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264   THE PIONEERS OF OLD ONTARIO

their lands, these were put up for sale, buyers coming from Toronto and equally distant points. In the excitement of the auction some wild bidding occurred, the offers in many cases being more than the land was worth. Some of the purchases were afterwards thrown back on the hands of the Government and in other cases a reduction in price was made.

"The crowd that attended the auction of the lands in the peninsula was well nigh paralleled by a previous rush. Several townships were opened for sale in South Bruce in 1854, and in September of that year two thousand people came into Southampton. They slept in camps outside the village; and at night their blazing camp fires were like those of a besieging army. By day the gathering was like a congress of nations. Highlanders, Englishmen, and Germans were intermingled; and the Gaelic, English, and German tongues were heard in the different groups. A remarkable thing, both in connection with this gathering and the annual payment to Indians at an earlier date, was that although on both occasions whiskey was every-where, I did not hear of a single quarrel.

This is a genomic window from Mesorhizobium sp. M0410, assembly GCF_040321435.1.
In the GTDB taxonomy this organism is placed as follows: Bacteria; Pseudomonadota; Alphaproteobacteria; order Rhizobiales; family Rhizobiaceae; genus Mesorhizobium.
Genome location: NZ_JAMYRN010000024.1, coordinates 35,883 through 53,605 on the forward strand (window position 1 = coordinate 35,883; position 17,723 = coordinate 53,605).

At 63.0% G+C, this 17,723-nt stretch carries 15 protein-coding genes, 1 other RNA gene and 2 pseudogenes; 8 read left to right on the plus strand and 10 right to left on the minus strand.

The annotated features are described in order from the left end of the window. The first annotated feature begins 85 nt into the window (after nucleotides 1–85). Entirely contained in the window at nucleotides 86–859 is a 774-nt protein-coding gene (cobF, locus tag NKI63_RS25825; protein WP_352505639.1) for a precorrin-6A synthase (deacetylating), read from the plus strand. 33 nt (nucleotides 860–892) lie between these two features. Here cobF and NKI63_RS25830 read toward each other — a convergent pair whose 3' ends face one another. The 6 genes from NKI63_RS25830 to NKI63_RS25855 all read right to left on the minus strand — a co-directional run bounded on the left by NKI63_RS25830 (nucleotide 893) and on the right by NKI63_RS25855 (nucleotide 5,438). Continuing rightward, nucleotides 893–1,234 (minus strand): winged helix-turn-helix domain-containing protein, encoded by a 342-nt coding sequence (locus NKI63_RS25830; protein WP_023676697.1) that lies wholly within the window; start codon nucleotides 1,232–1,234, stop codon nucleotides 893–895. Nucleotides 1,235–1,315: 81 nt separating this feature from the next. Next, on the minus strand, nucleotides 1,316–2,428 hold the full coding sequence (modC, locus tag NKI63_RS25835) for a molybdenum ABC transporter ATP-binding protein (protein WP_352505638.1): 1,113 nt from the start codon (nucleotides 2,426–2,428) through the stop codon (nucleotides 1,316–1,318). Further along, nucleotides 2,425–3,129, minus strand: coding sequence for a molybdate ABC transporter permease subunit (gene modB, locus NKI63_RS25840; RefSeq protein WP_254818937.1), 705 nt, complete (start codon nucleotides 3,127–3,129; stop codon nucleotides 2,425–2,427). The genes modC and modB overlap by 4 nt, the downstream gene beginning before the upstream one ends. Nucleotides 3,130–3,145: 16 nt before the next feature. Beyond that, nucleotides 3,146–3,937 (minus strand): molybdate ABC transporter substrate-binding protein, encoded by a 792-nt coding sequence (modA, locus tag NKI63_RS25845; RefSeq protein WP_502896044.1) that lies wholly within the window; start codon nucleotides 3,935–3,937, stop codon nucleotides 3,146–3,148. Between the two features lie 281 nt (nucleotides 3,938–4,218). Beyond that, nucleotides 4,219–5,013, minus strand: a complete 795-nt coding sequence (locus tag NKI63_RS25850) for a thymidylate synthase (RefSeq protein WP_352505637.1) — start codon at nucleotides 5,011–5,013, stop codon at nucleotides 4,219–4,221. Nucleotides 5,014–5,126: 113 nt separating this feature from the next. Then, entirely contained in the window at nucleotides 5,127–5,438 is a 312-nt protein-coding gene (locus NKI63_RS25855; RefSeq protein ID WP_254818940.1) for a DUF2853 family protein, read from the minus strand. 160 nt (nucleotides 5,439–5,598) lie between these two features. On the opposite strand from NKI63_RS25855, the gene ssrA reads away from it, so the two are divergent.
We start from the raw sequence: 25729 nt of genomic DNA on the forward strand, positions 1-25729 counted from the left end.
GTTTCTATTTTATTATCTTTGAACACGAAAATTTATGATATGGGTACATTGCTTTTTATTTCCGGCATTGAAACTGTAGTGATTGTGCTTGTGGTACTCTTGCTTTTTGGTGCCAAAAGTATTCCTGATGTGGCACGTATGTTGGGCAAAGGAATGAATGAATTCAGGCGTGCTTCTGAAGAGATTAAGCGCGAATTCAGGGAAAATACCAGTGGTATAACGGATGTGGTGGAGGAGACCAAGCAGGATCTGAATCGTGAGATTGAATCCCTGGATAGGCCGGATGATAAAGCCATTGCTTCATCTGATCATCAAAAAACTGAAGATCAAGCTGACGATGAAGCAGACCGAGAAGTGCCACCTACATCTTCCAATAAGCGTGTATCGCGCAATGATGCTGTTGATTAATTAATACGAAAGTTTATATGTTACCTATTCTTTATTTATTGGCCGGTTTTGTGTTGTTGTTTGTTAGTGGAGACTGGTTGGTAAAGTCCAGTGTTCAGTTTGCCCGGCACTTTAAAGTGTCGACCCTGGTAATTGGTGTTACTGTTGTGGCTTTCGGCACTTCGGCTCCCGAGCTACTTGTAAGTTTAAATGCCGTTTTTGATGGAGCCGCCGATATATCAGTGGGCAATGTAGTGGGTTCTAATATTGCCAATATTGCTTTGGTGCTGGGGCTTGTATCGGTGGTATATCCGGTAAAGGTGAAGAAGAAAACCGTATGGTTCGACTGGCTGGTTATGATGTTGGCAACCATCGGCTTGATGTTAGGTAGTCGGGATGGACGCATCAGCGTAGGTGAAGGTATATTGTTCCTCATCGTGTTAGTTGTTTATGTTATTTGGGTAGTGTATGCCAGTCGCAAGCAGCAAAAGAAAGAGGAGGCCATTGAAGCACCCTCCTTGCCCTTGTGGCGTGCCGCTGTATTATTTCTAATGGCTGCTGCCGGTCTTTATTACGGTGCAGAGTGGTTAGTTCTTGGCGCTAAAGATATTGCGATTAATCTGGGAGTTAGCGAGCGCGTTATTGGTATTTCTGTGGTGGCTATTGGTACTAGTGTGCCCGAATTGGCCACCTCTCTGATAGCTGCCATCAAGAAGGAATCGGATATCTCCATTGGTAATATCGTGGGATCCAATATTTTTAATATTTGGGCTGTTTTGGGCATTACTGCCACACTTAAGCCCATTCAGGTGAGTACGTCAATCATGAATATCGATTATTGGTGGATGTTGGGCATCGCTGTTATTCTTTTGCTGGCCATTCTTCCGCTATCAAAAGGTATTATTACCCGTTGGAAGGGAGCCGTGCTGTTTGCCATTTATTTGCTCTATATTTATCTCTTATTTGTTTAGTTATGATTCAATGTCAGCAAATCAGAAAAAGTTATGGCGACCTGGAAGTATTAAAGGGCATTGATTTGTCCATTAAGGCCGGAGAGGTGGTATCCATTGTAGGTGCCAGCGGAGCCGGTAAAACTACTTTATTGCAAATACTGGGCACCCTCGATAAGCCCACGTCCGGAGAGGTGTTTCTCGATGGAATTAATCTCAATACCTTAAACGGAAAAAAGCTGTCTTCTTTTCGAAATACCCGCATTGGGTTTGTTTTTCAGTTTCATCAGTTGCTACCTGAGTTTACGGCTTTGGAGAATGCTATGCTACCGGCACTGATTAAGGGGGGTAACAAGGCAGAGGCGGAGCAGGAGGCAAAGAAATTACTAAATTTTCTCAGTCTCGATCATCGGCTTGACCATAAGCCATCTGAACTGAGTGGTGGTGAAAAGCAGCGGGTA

"Another picturesque scene occurred in the spring of the year when the Indians came down from Manitoulin to sell their maple sugar. The journey was made in mackinaws,—open boats with a schooner rig; and the sugar was carried in mococks,—containers made of birch bark each holding from twenty to thirty pounds. I am told that this sugar eventually found its way to a Montreal refinery, from which it emerged at last as ordinary commercial brown sugar.


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